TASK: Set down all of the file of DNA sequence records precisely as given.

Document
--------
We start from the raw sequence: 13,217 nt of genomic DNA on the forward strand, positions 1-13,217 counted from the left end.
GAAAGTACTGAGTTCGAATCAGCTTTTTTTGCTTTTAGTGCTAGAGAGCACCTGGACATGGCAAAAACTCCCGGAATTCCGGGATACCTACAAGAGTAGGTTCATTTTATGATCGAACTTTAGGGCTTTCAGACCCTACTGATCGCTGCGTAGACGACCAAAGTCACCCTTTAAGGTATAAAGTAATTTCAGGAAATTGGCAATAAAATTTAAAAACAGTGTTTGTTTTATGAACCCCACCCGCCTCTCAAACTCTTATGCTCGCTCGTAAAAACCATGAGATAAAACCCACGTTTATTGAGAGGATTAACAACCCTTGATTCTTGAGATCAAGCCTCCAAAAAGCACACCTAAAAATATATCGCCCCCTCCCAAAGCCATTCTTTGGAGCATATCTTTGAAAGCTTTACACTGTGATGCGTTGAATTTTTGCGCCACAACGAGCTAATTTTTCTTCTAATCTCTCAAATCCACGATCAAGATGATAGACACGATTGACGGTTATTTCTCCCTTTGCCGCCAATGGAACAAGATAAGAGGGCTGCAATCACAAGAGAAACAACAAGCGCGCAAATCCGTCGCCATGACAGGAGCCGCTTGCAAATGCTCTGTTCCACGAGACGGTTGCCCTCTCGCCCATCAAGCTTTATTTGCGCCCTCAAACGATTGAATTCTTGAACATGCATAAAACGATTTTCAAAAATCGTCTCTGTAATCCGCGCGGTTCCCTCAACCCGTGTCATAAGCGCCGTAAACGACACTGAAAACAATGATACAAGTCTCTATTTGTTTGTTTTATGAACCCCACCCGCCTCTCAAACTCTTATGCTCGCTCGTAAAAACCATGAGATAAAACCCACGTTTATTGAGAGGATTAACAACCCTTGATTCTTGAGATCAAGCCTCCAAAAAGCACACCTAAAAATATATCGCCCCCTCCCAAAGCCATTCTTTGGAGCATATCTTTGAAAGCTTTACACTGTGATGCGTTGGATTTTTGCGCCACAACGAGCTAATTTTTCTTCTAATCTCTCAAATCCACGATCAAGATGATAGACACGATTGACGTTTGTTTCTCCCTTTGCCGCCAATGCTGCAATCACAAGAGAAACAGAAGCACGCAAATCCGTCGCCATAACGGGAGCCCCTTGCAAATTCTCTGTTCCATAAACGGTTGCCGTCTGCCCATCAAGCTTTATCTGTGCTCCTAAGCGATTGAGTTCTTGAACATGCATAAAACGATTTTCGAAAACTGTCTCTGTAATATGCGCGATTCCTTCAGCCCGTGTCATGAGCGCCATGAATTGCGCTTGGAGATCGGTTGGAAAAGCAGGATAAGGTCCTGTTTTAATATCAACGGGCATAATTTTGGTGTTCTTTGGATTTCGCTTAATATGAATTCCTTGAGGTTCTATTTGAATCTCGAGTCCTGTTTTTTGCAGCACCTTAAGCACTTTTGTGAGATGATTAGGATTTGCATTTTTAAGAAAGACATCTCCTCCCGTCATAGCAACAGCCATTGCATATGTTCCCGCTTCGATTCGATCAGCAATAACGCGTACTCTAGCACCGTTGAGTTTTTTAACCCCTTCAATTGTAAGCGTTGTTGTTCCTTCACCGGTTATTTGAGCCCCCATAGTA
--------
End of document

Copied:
We start from the raw sequence: 13,217 nt of genomic DNA on the forward strand, positions 1-13,217 counted from the left end.
GAAAGTACTGAGTTCGAATCAGCTTTTTTTGCTTTTAGTGCTAGAGAGCACCTGGACATGGCAAAAACTCCCGGAATTCCGGGATACCTACAAGAGTAGGTTCATTTTATGATCGAACTTTAGGGCTTTCAGACCCTACTGATCGCTGCGTAGACGACCAAAGTCACCCTTTAAGGTATAAAGTAATTTCAGGAAATTGGCAATAAAATTTAAAAACAGTGTTTGTTTTATGAACCCCACCCGCCTCTCAAACTCTTATGCTCGCTCGTAAAAACCATGAGATAAAACCCACGTTTATTGAGAGGATTAACAACCCTTGATTCTTGAGATCAAGCCTCCAAAAAGCACACCTAAAAATATATCGCCCCCTCCCAAAGCCATTCTTTGGAGCATATCTTTGAAAGCTTTACACTGTGATGCGTTGAATTTTTGCGCCACAACGAGCTAATTTTTCTTCTAATCTCTCAAATCCACGATCAAGATGATAGACACGATTGACGGTTATTTCTCCCTTTGCCGCCAATGGAACAAGATAAGAGGGCTGCAATCACAAGAGAAACAACAAGCGCGCAAATCCGTCGCCATGACAGGAGCCGCTTGCAAATGCTCTGTTCCACGAGACGGTTGCCCTCTCGCCCATCAAGCTTTATTTGCGCCCTCAAACGATTGAATTCTTGAACATGCATAAAACGATTTTCAAAAATCGTCTCTGTAATCCGCGCGGTTCCCTCAACCCGTGTCATAAGCGCCGTAAACGACACTGAAAACAATGATACAAGTCTCTATTTGTTTGTTTTATGAACCCCACCCGCCTCTCAAACTCTTATGCTCGCTCGTAAAAACCATGAGATAAAACCCACGTTTATTGAGAGGATTAACAACCCTTGATTCTTGAGATCAAGCCTCCAAAAAGCACACCTAAAAATATATCGCCCCCTCCCAAAGCCATTCTTTGGAGCATATCTTTGAAAGCTTTACACTGTGATGCGTTGGATTTTTGCGCCACAACGAGCTAATTTTTCTTCTAATCTCTCAAATCCACGATCAAGATGATAGACACGATTGACGTTTGTTTCTCCCTTTGCCGCCAATGCTGCAATCACAAGAGAAACAGAAGCACGCAAATCCGTCGCCATAACGGGAGCCCCTTGCAAATTCTCTGTTCCATAAACGGTTGCCGTCTGCCCATCAAGCTTTATCTGTGCTCCTAAGCGATTGAGTTCTTGAACATGCATAAAACGATTTTCGAAAACTGTCTCTGTAATATGCGCGATTCCTTCAGCCCGTGTCATGAGCGCCATGAATTGCGCTTGGAGATCGGTTGGAAAAGCAGGATAAGGTCCTGTTTTAATATCAACGGGCATAATTTTGGTGTTCTTTGGATTTCGCTTAATATGAATTCCTTGAGGTTCTATTTGAATCTCGAGTCCTGTTTTTTGCAGCACCTTAAGCACTTTTGTGAGATGATTAGGATTTGCATTTTTAAGAAAGACATCTCCTCCCGTCATAGCAACAGCCATTGCATATGTTCCCGCTTCGATTCGATCAGCAATAACGCGTACTCTAGCACCGTTGAGTTTTTTAACCCCTTCAATTGTAAGCGTTGTTGTTCCTTCACCGGTTATTTGAGCCCCCATAGTA